Throughout my life I never considered myself to have had a bad relationship with food. I really never did. I thought that because I’d always eaten a few vegetables every day and had never severely restricted my intake, I was totally balanced and fine.
I was wrong. (Ooh so dramatic)
I know I was wrong because of one evening last month when I was faffing about in the deeper (and crazier) realms of vegan youtube. In the middle of a very vehement argument for the benefits of a caffeine-free fat-free fruit only diet I caught a fleeting reference to a podcast called ‘Food Psych’. I googled it, downloaded it, listened, sat back, and thought
Turns out I have some food stuff to deal with. A lot of food stuff.
Now, I don’t want you to think I’m so easily swayed that I can go from ‘la la la perfectly fine let’s all have a nutritious snack’ to cupcake-phobic wreck from listening to just one (admittedly excellent) podcast. I’m not that simple. I had, if I’m honest, known on a semi-conscious level for some time that my approach to eating had been a bit unbalanced since my teens, and was becoming wackier with every passing year. I didn’t realise quite what a bad state I had reached though, until I listened to Food Psych.
I am so grateful I stumbled across it.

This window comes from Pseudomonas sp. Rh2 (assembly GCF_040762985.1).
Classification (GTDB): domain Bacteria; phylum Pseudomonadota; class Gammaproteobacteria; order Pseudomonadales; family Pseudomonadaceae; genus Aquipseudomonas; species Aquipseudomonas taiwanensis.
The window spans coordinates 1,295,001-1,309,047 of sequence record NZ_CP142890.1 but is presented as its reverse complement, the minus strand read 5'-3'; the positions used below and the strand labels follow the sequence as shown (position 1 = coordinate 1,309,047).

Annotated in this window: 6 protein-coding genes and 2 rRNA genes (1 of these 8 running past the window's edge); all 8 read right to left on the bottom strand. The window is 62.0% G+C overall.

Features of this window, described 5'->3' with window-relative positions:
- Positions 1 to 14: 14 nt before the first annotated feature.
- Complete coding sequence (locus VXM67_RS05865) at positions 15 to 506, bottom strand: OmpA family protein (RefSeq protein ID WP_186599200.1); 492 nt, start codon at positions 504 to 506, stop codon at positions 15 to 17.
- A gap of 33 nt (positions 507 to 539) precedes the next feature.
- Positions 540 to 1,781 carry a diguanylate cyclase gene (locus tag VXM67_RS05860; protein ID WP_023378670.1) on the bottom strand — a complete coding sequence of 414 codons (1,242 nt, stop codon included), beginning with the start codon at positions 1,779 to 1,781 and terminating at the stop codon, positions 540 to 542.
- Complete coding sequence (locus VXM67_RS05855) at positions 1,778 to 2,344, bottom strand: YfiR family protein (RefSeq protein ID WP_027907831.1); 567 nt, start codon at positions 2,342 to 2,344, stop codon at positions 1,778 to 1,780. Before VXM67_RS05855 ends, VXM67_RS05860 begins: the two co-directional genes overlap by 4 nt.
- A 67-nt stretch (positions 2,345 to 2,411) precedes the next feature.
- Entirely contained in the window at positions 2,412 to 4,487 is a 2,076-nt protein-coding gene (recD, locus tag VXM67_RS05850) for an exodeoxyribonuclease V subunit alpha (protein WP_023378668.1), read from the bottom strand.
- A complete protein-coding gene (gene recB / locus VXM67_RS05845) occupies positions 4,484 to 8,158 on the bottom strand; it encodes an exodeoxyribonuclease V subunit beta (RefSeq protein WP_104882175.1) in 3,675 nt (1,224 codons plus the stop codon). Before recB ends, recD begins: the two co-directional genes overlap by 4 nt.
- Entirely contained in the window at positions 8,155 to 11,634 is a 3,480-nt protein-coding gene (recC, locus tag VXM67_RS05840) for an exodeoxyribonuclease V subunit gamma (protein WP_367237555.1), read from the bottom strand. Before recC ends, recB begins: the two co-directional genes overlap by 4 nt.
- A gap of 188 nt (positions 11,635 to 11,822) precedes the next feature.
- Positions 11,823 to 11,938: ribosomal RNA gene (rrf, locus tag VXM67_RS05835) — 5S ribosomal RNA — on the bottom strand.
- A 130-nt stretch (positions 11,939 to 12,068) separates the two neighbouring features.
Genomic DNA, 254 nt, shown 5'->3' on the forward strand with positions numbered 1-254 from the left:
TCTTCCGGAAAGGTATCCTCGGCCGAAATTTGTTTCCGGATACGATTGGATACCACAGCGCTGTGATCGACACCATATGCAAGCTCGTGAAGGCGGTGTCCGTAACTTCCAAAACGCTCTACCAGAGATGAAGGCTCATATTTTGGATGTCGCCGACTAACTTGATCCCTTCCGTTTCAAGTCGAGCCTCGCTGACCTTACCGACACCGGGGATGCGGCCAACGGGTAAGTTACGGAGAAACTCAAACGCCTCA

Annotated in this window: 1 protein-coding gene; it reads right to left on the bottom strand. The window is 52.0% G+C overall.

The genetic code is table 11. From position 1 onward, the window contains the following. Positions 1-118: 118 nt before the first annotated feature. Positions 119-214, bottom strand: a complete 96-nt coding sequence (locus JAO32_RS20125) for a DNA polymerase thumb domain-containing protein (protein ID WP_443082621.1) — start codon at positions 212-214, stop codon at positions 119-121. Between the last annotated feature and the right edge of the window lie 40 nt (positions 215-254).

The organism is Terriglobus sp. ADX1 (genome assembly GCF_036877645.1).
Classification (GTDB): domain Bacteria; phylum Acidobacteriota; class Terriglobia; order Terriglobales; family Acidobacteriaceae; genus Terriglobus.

The podcast looks at eating disorders, the diet industry, intuitive eating, body positivity and the health at every size movement. I’ve been binge-listening for weeks, and my relationship with food has already begun to transform into something much, much healthier.
At first I wanted to write blog post explaining the many issues I discovered in my relationship to food, how I began to overcome them, and the different ideas that are helping me, but I soon realised that post could easily run to over 10,000 words.
So I’m starting a series instead. I don’t have all the answers, so a series which follows my ups and downs will probably be a lot more helpful than a one-off ‘here’s how you do it’ post anyway. So The Body Positive Diaries will chart my journey to improve my relationship with food and body image through all its ups and downs, as well as talking more generally about the food and eating issues we face as women. I’m excited.
If you want to come along for the ride and try to improve your own body image perceptions and eating patterns too, some of my favourite resources are below.